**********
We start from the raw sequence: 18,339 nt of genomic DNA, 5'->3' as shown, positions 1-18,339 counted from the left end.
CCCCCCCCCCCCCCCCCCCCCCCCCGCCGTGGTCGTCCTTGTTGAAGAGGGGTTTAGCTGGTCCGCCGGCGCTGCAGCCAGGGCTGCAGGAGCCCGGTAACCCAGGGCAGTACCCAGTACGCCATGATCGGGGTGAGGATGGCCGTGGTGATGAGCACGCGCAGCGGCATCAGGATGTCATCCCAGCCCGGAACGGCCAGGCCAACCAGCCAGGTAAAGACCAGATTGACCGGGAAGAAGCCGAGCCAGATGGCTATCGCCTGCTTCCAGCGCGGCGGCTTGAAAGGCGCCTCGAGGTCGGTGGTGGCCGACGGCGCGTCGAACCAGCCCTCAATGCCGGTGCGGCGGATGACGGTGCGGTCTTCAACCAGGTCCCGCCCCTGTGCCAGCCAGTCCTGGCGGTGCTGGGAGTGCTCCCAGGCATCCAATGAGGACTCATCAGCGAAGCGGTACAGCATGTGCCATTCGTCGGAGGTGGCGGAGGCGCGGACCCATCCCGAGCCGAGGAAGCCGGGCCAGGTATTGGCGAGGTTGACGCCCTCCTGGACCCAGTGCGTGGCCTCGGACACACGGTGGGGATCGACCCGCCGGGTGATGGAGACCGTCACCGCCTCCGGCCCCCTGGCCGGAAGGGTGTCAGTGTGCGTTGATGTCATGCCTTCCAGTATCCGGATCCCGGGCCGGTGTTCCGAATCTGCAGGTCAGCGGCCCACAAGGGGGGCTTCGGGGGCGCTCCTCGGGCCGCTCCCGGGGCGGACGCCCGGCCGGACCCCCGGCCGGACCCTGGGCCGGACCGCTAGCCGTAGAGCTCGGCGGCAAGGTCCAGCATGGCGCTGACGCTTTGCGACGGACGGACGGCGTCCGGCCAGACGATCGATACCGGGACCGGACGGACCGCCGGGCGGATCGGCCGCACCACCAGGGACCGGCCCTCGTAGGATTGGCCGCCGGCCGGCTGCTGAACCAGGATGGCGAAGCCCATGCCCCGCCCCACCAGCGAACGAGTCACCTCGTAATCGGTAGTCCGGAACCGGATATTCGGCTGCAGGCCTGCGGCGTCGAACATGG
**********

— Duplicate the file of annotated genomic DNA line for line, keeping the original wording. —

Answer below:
We start from the raw sequence: 18,339 nt of genomic DNA, 5'->3' as shown, positions 1-18,339 counted from the left end.
CCCCCCCCCCCCCCCCCCCCCCCCCGCCGTGGTCGTCCTTGTTGAAGAGGGGTTTAGCTGGTCCGCCGGCGCTGCAGCCAGGGCTGCAGGAGCCCGGTAACCCAGGGCAGTACCCAGTACGCCATGATCGGGGTGAGGATGGCCGTGGTGATGAGCACGCGCAGCGGCATCAGGATGTCATCCCAGCCCGGAACGGCCAGGCCAACCAGCCAGGTAAAGACCAGATTGACCGGGAAGAAGCCGAGCCAGATGGCTATCGCCTGCTTCCAGCGCGGCGGCTTGAAAGGCGCCTCGAGGTCGGTGGTGGCCGACGGCGCGTCGAACCAGCCCTCAATGCCGGTGCGGCGGATGACGGTGCGGTCTTCAACCAGGTCCCGCCCCTGTGCCAGCCAGTCCTGGCGGTGCTGGGAGTGCTCCCAGGCATCCAATGAGGACTCATCAGCGAAGCGGTACAGCATGTGCCATTCGTCGGAGGTGGCGGAGGCGCGGACCCATCCCGAGCCGAGGAAGCCGGGCCAGGTATTGGCGAGGTTGACGCCCTCCTGGACCCAGTGCGTGGCCTCGGACACACGGTGGGGATCGACCCGCCGGGTGATGGAGACCGTCACCGCCTCCGGCCCCCTGGCCGGAAGGGTGTCAGTGTGCGTTGATGTCATGCCTTCCAGTATCCGGATCCCGGGCCGGTGTTCCGAATCTGCAGGTCAGCGGCCCACAAGGGGGGCTTCGGGGGCGCTCCTCGGGCCGCTCCCGGGGCGGACGCCCGGCCGGACCCCCGGCCGGACCCTGGGCCGGACCGCTAGCCGTAGAGCTCGGCGGCAAGGTCCAGCATGGCGCTGACGCTTTGCGACGGACGGACGGCGTCCGGCCAGACGATCGATACCGGGACCGGACGGACCGCCGGGCGGATCGGCCGCACCACCAGGGACCGGCCCTCGTAGGATTGGCCGCCGGCCGGCTGCTGAACCAGGATGGCGAAGCCCATGCCCCGCCCCACCAGCGAACGAGTCACCTCGTAATCGGTAGTCCGGAACCGGATATTCGGCTGCAGGCCTGCGGCGTCGAACATGG